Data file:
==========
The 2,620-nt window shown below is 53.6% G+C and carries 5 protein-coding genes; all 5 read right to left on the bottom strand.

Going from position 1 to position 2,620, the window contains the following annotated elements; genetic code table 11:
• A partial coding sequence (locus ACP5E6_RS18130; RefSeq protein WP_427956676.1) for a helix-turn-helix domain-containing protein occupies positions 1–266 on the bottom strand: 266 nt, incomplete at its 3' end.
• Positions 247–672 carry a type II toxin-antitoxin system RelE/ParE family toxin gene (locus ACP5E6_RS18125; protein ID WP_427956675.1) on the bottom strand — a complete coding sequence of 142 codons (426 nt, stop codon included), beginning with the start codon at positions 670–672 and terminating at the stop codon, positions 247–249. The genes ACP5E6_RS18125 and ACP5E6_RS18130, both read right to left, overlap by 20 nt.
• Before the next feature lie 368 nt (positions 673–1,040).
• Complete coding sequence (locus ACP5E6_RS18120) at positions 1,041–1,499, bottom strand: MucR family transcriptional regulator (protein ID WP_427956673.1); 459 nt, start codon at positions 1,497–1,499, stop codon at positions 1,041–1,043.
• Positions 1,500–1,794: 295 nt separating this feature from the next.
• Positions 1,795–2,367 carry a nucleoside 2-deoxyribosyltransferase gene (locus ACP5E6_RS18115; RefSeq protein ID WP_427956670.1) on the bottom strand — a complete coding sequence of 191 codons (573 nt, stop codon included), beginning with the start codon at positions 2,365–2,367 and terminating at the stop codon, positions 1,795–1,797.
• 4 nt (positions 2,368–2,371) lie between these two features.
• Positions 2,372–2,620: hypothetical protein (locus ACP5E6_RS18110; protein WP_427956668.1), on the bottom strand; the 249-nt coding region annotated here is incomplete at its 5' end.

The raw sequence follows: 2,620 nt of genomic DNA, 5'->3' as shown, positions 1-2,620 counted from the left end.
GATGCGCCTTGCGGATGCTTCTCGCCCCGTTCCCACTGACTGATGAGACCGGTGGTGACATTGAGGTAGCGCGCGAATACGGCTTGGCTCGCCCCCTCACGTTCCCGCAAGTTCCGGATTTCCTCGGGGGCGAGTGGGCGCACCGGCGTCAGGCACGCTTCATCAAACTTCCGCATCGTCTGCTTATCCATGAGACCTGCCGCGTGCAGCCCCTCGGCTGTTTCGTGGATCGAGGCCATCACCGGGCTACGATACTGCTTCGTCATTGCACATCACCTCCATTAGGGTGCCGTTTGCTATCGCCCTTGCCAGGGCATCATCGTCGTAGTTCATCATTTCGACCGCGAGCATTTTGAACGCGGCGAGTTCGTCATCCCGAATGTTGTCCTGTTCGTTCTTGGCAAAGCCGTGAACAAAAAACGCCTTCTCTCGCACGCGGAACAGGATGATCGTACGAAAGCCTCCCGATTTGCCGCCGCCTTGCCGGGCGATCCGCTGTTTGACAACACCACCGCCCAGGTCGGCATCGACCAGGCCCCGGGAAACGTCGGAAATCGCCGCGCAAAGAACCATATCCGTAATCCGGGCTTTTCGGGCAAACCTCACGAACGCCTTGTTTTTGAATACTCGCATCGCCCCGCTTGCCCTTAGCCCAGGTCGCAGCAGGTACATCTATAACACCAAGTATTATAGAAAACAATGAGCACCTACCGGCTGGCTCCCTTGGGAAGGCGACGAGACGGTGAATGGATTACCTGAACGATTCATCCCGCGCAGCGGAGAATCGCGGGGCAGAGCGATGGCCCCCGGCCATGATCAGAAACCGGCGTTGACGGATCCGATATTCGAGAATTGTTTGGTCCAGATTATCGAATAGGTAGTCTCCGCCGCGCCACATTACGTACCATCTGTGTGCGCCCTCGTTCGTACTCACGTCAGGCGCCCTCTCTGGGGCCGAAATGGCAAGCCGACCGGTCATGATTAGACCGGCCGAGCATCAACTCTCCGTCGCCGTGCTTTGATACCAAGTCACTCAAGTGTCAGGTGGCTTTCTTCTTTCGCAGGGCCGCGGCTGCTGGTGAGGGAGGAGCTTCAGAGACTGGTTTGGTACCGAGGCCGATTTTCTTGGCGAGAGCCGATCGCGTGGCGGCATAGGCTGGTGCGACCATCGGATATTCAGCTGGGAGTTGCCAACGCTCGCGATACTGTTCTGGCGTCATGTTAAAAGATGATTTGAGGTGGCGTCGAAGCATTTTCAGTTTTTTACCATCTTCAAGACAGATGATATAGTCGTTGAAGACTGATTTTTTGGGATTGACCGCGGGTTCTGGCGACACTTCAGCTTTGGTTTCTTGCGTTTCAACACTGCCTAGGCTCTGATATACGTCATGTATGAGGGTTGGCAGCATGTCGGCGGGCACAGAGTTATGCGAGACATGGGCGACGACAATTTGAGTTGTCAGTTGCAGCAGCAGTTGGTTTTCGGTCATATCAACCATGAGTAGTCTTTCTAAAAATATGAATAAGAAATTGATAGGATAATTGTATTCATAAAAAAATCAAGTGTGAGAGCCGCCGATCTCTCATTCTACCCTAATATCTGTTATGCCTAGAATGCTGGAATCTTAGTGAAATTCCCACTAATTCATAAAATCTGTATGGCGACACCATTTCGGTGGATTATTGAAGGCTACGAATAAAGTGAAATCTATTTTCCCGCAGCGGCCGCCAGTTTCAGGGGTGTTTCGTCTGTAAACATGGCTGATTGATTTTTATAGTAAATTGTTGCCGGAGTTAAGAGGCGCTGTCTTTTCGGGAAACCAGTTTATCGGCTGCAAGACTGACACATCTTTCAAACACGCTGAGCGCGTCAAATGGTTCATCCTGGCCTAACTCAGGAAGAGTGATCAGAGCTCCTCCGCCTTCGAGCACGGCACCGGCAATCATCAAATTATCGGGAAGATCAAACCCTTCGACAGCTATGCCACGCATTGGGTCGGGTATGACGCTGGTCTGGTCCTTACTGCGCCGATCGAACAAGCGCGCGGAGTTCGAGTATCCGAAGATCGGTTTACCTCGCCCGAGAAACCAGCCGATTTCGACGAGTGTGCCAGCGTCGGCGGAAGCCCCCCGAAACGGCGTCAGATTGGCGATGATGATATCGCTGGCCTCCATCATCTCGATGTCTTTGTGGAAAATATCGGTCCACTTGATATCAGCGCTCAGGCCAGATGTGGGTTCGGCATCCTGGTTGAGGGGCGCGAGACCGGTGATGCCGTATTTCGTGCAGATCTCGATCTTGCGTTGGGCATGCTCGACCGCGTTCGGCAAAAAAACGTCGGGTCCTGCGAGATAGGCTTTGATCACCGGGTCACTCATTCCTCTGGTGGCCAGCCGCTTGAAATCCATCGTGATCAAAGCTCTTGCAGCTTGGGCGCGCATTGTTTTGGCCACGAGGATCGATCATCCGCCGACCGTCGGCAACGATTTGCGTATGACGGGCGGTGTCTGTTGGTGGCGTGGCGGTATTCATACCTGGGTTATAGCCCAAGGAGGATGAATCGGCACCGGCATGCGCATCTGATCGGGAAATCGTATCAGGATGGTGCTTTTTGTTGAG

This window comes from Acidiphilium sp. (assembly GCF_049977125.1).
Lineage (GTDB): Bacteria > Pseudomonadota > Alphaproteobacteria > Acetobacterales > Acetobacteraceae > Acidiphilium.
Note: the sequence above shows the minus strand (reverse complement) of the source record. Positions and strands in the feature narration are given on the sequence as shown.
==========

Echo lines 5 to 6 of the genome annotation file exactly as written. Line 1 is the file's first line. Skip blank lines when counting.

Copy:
• Before the next feature lie 368 nt (positions 673–1,040).
• Complete coding sequence (locus ACP5E6_RS18120) at positions 1,041–1,499, bottom strand: MucR family transcriptional regulator (protein ID WP_427956673.1); 459 nt, start codon at positions 1,497–1,499, stop codon at positions 1,041–1,043.